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Prevention Must Be Pillar of Health Reform

April 06, 2009

"Seventy-five cents of every health care dollar is spent battling chronic disease, and the major factors causing them are smoking, poor diet and inactivity. But California's fight against tobacco demonstrated that changing the environment to emphasize well-executed prevention and wellness strategies can turn unhealthy trends around," Carmen Rita Nevarez, MD, said in comments following the Western Regional White House Forum on Health Care Reform today.

"Prevention and wellness must be a pillar in any effort to reform the health system," said Nevarez, president-elect of the American Public Health Association, vice president for external relations & preventive medicine advisor of the Public Health Institute in Oakland and an invited expert who spoke during the forum. "We need to change the environment so the healthy choice becomes the easy choice."

Held at The California Endowment (TCE) in Los Angeles, the forum was the last in five regional town hall-like meetings convened by the Obama Administration across the nation in the last month. The western forum was hosted by California Gov. Arnold Schwarzenegger, Washington Gov. Christine Gregoire and White House Domestic Policy Council Director Melody Barnes. Other smaller forums in San Diego, Clovis and Oakland were linked Monday by satellite to TCE site.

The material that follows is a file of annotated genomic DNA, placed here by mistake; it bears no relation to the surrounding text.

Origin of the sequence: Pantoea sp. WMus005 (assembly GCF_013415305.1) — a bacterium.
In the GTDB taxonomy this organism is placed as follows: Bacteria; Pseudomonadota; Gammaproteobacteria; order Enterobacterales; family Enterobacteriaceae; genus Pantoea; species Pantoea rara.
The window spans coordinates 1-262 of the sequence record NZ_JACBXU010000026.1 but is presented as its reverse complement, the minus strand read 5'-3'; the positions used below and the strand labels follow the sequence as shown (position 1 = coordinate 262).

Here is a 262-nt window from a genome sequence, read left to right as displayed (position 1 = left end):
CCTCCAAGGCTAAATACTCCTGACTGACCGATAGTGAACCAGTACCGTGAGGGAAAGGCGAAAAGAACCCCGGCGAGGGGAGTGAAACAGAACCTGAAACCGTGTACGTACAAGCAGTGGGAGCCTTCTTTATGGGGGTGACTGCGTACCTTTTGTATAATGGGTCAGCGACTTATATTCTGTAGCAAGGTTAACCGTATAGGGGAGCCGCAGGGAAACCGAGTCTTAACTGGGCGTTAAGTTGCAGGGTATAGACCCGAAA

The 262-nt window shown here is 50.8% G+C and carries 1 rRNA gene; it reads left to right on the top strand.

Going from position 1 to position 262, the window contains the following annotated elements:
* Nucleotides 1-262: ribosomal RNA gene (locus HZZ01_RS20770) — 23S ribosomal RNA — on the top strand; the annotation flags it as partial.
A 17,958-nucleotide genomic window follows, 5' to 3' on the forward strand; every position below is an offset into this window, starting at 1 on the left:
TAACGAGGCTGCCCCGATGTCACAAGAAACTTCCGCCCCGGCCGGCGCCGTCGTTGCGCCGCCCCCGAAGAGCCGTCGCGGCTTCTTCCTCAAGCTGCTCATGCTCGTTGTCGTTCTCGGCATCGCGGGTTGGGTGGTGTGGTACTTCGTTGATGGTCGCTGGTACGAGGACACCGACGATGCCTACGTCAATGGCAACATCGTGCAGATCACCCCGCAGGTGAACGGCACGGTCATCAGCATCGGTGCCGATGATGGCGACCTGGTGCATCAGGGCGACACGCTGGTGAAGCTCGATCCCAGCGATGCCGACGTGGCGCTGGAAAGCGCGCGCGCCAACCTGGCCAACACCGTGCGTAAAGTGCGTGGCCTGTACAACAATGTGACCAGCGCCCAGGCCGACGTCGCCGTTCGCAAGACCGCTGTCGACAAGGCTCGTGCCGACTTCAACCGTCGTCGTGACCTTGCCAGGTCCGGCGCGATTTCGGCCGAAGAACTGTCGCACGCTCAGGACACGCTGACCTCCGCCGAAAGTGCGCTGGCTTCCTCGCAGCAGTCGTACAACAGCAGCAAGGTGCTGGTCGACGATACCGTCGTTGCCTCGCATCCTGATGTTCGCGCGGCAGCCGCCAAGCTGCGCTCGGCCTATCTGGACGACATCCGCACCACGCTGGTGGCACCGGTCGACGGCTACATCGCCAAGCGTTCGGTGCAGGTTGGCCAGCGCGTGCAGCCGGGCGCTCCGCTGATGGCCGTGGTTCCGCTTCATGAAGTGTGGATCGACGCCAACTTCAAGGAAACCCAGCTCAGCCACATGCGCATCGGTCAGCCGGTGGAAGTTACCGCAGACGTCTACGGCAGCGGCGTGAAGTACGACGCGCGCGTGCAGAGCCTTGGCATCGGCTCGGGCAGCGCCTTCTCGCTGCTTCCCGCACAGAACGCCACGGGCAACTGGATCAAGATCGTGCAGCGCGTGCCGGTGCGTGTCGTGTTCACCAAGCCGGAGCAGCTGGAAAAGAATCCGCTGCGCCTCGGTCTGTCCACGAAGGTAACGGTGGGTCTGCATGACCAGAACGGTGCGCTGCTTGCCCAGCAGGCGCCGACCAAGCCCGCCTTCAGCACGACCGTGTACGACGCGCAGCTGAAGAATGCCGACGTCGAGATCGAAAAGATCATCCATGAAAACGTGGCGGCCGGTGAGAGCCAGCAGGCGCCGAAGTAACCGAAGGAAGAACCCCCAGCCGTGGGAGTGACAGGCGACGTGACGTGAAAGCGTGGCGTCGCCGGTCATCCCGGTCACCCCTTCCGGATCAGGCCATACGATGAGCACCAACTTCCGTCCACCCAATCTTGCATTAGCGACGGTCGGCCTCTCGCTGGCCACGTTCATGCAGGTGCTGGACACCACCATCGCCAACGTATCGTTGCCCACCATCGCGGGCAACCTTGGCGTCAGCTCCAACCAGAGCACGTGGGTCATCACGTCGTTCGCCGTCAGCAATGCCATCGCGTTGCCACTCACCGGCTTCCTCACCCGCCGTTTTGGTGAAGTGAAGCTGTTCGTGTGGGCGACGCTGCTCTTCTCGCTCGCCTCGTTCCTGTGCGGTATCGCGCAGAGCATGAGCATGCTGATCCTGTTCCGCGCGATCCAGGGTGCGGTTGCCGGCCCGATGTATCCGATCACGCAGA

President Obama intended the forums as a bipartisan means to foster an open dialogue among his Administration, elected officials, health care stakeholders and Americans across each region about how the health care system should be overhauled. He has said these "conversations" will advise the Administration and Congress on strategies for lowering the cost of health care, expanding coverage and improving health care quality.

Nevarez also noted the intertwining of the economic crisis and people's health. "Research is showing that stress without hope is especially harmful to health," she said. "If the recovery is successful and people return to work in meaningful jobs, we will see an improvement in our nation's health status."